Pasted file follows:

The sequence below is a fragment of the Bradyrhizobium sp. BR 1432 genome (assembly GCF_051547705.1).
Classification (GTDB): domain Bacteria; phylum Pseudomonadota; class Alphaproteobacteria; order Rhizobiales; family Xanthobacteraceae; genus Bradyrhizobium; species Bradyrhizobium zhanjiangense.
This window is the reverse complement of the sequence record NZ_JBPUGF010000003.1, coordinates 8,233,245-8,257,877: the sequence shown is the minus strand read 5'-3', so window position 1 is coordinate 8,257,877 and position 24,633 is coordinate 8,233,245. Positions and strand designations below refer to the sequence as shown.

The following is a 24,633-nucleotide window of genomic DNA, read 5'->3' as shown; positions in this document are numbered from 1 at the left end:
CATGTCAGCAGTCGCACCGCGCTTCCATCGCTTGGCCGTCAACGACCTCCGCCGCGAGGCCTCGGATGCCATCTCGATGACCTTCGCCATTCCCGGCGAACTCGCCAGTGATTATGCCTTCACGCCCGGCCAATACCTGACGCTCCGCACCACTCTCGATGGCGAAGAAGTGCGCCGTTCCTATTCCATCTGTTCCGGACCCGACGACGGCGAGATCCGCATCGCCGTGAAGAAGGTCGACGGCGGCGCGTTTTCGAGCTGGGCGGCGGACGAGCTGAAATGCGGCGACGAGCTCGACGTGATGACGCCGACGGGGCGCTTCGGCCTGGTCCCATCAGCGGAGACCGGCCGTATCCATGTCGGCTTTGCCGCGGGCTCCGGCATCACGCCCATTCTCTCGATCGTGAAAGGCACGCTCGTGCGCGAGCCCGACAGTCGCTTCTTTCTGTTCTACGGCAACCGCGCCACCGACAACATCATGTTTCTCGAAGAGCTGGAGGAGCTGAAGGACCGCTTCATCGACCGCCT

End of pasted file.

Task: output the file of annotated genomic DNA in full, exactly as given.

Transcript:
The sequence below is a fragment of the Bradyrhizobium sp. BR 1432 genome (assembly GCF_051547705.1).
Classification (GTDB): domain Bacteria; phylum Pseudomonadota; class Alphaproteobacteria; order Rhizobiales; family Xanthobacteraceae; genus Bradyrhizobium; species Bradyrhizobium zhanjiangense.
This window is the reverse complement of the sequence record NZ_JBPUGF010000003.1, coordinates 8,233,245-8,257,877: the sequence shown is the minus strand read 5'-3', so window position 1 is coordinate 8,257,877 and position 24,633 is coordinate 8,233,245. Positions and strand designations below refer to the sequence as shown.

The following is a 24,633-nucleotide window of genomic DNA, read 5'->3' as shown; positions in this document are numbered from 1 at the left end:
CATGTCAGCAGTCGCACCGCGCTTCCATCGCTTGGCCGTCAACGACCTCCGCCGCGAGGCCTCGGATGCCATCTCGATGACCTTCGCCATTCCCGGCGAACTCGCCAGTGATTATGCCTTCACGCCCGGCCAATACCTGACGCTCCGCACCACTCTCGATGGCGAAGAAGTGCGCCGTTCCTATTCCATCTGTTCCGGACCCGACGACGGCGAGATCCGCATCGCCGTGAAGAAGGTCGACGGCGGCGCGTTTTCGAGCTGGGCGGCGGACGAGCTGAAATGCGGCGACGAGCTCGACGTGATGACGCCGACGGGGCGCTTCGGCCTGGTCCCATCAGCGGAGACCGGCCGTATCCATGTCGGCTTTGCCGCGGGCTCCGGCATCACGCCCATTCTCTCGATCGTGAAAGGCACGCTCGTGCGCGAGCCCGACAGTCGCTTCTTTCTGTTCTACGGCAACCGCGCCACCGACAACATCATGTTTCTCGAAGAGCTGGAGGAGCTGAAGGACCGCTTCATCGACCGCCT